We are trial lawyers.
Vernon Sumwalt is the 2019-2020 President of the North Carolina Advocates for Justice and a partner at The Sumwalt Law Firm in Charlotte. Sumwalt is a North Carolina State Bar Board Certified Specialist in Appellate Practice and Workers’ Compensation Law and has served in numerous leadership positions for both the NC State Bar and NC Bar Association’s workers’ compensation committees and sections.
CARY – Judges and attorneys discussed pervasive gender bias and the possibility of a new CLE requirement that would address matters of inequity – among many other topics – at the inaugural North Carolina Advocates for Justice Diversity & Inclusion Conference Sept. 20 in Cary.
told the crowd of about 50 attorneys that she is concerned that the gender bias
she encountered when she began practicing law in 1988 persists. She recalled
that she would often find herself in a rural N.C. county trying to persuade
others in the courtroom that she was a practicing attorney and not the court
reporter or a legal assistant.
thought that since that was over 30 years ago, that it doesn’t happen anymore,”
she said. “But I have recently heard stories from younger female attorneys who
have had to pull out their bar cards to convince either a sheriff’s deputy or a
judge that they really are an attorney.”
audience members recounted similar instances, and one suggested that the N.C.
State Bar adopt a requirement for a CLE that addresses such issues.
agreed, and pointed to Maine, which requires one annual CLE credit hour that is “primarily concerned with the
recognition and avoidance of harassment and discriminatory communication and
said she had thought adding a program like the diversity and inclusion
conference would be helpful.
all learning more technology as a result of being required to do it,” she said,
referring to the N.C. State Bar technology CLE requirement that became
effective this year. “I see no reason why we couldn’t be required to be
focusing on the fact that racism and sexism still occur in the courtroom far
responded to an attendee’s comment that a new CLE will not necessarily change
hearts and minds by recommending that leaders in the profession call out
instances of bias when they witness them.
is no reason in this day and time that we shouldn’t be bold,” she said. “If we
sense it and believe that it has occurred, we should take just a moment to
address it right then because unfortunately, there are still a number of people
that simply don’t see it. It’s a little difficult to think that’s true, but
they don’t seem to.”
said that when a lawyer decides to speak up about an instance of
microaggression, it is actually giving that person a gift.
are saying that you are invested in them, that you are invested in them being
better citizens of our community,” she said. “They may decide not to take advantage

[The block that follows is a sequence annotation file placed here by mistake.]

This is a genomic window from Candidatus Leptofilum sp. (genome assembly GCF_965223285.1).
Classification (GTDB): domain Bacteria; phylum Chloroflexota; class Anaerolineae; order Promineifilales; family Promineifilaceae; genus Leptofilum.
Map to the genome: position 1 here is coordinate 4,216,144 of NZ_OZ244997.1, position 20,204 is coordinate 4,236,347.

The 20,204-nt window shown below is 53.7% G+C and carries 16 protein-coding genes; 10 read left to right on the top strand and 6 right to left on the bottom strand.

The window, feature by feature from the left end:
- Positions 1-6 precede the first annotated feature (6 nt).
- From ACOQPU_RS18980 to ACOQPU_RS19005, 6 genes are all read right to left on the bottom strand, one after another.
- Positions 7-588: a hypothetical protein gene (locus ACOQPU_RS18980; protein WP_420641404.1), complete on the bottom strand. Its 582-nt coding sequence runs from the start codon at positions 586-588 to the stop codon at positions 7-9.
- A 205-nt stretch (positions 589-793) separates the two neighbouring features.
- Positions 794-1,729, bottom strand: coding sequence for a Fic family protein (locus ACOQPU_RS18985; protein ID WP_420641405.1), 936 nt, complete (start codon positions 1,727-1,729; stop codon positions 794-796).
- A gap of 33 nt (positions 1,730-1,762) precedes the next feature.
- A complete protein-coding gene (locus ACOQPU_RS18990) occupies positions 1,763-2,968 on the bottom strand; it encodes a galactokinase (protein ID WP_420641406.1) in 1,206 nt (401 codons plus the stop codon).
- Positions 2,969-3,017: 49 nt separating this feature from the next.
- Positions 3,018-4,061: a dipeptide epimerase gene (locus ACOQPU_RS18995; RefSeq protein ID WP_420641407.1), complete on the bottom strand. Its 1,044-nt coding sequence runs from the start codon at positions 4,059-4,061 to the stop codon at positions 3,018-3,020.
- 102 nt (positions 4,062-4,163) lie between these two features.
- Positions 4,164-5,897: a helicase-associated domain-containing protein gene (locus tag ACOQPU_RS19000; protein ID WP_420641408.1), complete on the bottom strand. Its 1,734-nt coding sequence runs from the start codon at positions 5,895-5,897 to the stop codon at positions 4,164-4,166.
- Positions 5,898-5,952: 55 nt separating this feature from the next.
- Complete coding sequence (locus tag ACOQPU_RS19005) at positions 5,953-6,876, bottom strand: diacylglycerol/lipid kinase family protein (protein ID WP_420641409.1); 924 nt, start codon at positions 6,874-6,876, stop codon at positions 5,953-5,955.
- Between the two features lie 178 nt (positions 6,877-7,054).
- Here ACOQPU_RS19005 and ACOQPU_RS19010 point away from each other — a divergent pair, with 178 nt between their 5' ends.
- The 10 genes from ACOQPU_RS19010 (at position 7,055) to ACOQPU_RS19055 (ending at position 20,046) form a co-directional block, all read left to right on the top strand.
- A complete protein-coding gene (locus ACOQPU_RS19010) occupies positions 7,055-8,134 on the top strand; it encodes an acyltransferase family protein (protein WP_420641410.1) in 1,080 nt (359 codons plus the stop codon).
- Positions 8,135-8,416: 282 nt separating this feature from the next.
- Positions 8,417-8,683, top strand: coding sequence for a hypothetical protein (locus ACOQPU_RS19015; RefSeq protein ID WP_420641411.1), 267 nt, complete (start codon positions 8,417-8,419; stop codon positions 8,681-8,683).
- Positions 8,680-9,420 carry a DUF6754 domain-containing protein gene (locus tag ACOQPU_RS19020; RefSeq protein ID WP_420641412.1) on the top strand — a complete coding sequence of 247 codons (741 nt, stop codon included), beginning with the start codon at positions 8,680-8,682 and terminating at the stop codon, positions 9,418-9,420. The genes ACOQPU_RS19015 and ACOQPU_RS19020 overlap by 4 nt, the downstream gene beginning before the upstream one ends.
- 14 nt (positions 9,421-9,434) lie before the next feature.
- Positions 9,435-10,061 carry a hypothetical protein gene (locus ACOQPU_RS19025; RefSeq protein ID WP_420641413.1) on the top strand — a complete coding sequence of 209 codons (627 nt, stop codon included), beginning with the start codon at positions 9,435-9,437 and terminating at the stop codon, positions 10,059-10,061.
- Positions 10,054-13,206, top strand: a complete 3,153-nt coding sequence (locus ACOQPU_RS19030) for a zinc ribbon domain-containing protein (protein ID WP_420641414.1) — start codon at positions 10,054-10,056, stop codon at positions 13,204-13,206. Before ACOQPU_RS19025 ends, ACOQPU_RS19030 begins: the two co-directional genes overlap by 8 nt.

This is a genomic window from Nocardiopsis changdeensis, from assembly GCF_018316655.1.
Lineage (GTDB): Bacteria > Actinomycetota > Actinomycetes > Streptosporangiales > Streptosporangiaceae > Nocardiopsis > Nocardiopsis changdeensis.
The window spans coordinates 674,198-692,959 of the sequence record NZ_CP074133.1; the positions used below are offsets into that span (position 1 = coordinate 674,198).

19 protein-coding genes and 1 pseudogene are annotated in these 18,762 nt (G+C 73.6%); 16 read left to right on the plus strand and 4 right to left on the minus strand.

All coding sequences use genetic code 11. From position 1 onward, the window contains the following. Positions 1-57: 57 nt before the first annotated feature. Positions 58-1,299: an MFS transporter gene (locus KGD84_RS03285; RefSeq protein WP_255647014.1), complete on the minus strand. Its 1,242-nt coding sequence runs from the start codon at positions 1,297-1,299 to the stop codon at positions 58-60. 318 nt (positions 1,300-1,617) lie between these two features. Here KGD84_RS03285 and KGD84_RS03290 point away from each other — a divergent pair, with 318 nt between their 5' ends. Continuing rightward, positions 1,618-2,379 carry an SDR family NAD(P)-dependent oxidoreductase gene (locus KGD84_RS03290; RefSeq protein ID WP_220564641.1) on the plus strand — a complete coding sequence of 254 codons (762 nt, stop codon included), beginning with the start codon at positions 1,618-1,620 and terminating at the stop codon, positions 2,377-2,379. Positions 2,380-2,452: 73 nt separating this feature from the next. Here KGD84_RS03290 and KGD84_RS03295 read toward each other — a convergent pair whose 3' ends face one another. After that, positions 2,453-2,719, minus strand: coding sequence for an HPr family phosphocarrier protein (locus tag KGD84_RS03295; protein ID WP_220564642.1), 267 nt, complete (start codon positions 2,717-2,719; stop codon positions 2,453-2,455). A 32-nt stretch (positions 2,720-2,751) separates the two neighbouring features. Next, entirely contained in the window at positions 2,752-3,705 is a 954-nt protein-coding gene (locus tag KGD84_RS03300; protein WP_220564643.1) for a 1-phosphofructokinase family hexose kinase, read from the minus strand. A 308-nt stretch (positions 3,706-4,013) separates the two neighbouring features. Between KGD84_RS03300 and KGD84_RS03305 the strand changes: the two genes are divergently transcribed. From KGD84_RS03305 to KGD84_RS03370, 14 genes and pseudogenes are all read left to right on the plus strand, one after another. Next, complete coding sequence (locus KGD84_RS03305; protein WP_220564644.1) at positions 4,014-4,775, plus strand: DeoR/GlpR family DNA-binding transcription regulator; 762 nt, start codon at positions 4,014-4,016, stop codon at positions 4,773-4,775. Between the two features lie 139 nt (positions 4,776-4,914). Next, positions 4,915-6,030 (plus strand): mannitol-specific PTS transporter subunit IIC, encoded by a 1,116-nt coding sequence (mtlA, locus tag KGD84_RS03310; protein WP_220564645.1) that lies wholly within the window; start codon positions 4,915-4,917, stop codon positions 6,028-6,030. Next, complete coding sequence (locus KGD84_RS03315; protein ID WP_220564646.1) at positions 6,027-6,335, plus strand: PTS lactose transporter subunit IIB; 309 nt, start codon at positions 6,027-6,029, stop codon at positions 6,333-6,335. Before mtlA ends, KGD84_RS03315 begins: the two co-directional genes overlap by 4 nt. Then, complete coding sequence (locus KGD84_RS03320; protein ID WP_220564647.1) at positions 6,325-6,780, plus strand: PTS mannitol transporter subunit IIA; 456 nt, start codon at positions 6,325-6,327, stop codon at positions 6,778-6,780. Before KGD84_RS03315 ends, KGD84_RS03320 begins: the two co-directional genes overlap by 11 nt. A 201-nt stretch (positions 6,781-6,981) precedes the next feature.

of the gift that you’re giving them. And you have to let that go if they don’t.”
conference grew from the work of the NCAJ’s Diversity & Inclusion Task Force, now a committee, which
appointed Greensboro attorney Karonnie R. Truzy as NCAJ’s first diversity
officer in 2017. Truzy said the event was part of the committee’s ongoing
commitment to bring awareness to the NCAJ’s need for diversity in programming
thing we really had to get past was getting people to understand that there’s a
need for this,” he said. “Now, we have not only an awareness but an intentional
effort to make the organization more diverse and more inclusive.”
to the panel, the conference included presentations from nationally renowned experts
Lisa Coleman, Chief Diversity Officer for
New York University, and Sybil Dunlop, of Green Espel PLLP in Minneapolis, who spoke
on implicit bias in the legal profession and ways to confront it.
Carolina Supreme Court Associate Justice Anita S. Earls, North Carolina Court of
Appeals Chief Judge Linda M. McGee and Judge Ashleigh Parker Dunston of the Tenth Judicial District will
participate in a judicial panel discussion on the importance of diversity in
the legal profession and the judiciary. Lisa Coleman, Chief Diversity Officer for New York
University, will deliver the keynote address, and Sybil Dunlop, of Green Espel PLLP in
Minneapolis, will speak on implicit bias and diversity. See schedule below.
SCHEDULE FOR FRIDAY, SEPT. 20
1 p.m. Welcoming Remarks and NCAJ Diversity & Inclusion Annual Report: Kim Crouch, Executive Director, North Carolina Advocates for Justice
1:15 p.m. Keynote: Lisa Coleman, Ph.D. Chief Diversity Officer, New York University
2:15 p.m. Judicial Panel Discussion with N.C. Supreme Court Associate Justice Anita S. Earls, N.C. Court of Appeals Chief Judge Linda M. McGee, Judge Ashleigh Parker Dunston, Tenth Judicial District
3:30 p.m. Implicit Bias and Diversity: Sybil Dunlop, Green Espel PLLP, Minneapolis, MN
About NCAJ A nonpartisan association of legal professionals dedicated to protecting people’s rights, the North Carolina Advocates for Justice provides continuing legal education aimed at enhancing the quality of the legal profession, works to improve access to the legal system, and advocates at the state legislature in the areas of criminal and civil justice.
Supreme Court Amends Secure Leave Policy At Urging of NCAJ, Women’s Caucus and Partners